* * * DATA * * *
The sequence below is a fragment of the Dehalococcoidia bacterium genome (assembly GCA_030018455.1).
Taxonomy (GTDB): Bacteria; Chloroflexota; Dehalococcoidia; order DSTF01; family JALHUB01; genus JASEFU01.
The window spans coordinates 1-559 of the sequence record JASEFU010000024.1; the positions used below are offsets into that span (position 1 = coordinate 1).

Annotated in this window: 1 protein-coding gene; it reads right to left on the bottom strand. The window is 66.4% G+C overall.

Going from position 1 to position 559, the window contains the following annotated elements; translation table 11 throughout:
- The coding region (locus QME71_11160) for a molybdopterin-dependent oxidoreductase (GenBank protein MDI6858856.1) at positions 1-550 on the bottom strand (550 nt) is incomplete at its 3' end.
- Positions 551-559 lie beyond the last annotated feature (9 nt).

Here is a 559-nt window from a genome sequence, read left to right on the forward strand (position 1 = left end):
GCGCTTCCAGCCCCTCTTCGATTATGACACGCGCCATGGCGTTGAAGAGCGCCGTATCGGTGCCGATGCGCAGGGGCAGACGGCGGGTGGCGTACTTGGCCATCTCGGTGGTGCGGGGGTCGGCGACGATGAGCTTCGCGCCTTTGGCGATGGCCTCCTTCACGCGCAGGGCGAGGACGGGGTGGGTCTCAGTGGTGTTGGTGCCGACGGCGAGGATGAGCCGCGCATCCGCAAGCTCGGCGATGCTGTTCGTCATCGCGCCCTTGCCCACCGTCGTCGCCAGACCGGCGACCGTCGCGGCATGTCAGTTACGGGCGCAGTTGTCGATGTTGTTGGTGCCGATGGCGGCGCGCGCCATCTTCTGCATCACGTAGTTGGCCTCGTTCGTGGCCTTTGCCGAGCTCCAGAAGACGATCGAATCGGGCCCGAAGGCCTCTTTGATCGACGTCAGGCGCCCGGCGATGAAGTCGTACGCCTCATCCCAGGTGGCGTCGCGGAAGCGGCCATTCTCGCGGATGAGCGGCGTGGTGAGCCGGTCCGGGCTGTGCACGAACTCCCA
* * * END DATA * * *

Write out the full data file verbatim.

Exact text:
The sequence below is a fragment of the Dehalococcoidia bacterium genome (assembly GCA_030018455.1).
Taxonomy (GTDB): Bacteria; Chloroflexota; Dehalococcoidia; order DSTF01; family JALHUB01; genus JASEFU01.
The window spans coordinates 1-559 of the sequence record JASEFU010000024.1; the positions used below are offsets into that span (position 1 = coordinate 1).

Annotated in this window: 1 protein-coding gene; it reads right to left on the bottom strand. The window is 66.4% G+C overall.

Going from position 1 to position 559, the window contains the following annotated elements; translation table 11 throughout:
- The coding region (locus QME71_11160) for a molybdopterin-dependent oxidoreductase (GenBank protein MDI6858856.1) at positions 1-550 on the bottom strand (550 nt) is incomplete at its 3' end.
- Positions 551-559 lie beyond the last annotated feature (9 nt).

Here is a 559-nt window from a genome sequence, read left to right on the forward strand (position 1 = left end):
GCGCTTCCAGCCCCTCTTCGATTATGACACGCGCCATGGCGTTGAAGAGCGCCGTATCGGTGCCGATGCGCAGGGGCAGACGGCGGGTGGCGTACTTGGCCATCTCGGTGGTGCGGGGGTCGGCGACGATGAGCTTCGCGCCTTTGGCGATGGCCTCCTTCACGCGCAGGGCGAGGACGGGGTGGGTCTCAGTGGTGTTGGTGCCGACGGCGAGGATGAGCCGCGCATCCGCAAGCTCGGCGATGCTGTTCGTCATCGCGCCCTTGCCCACCGTCGTCGCCAGACCGGCGACCGTCGCGGCATGTCAGTTACGGGCGCAGTTGTCGATGTTGTTGGTGCCGATGGCGGCGCGCGCCATCTTCTGCATCACGTAGTTGGCCTCGTTCGTGGCCTTTGCCGAGCTCCAGAAGACGATCGAATCGGGCCCGAAGGCCTCTTTGATCGACGTCAGGCGCCCGGCGATGAAGTCGTACGCCTCATCCCAGGTGGCGTCGCGGAAGCGGCCATTCTCGCGGATGAGCGGCGTGGTGAGCCGGTCCGGGCTGTGCACGAACTCCCA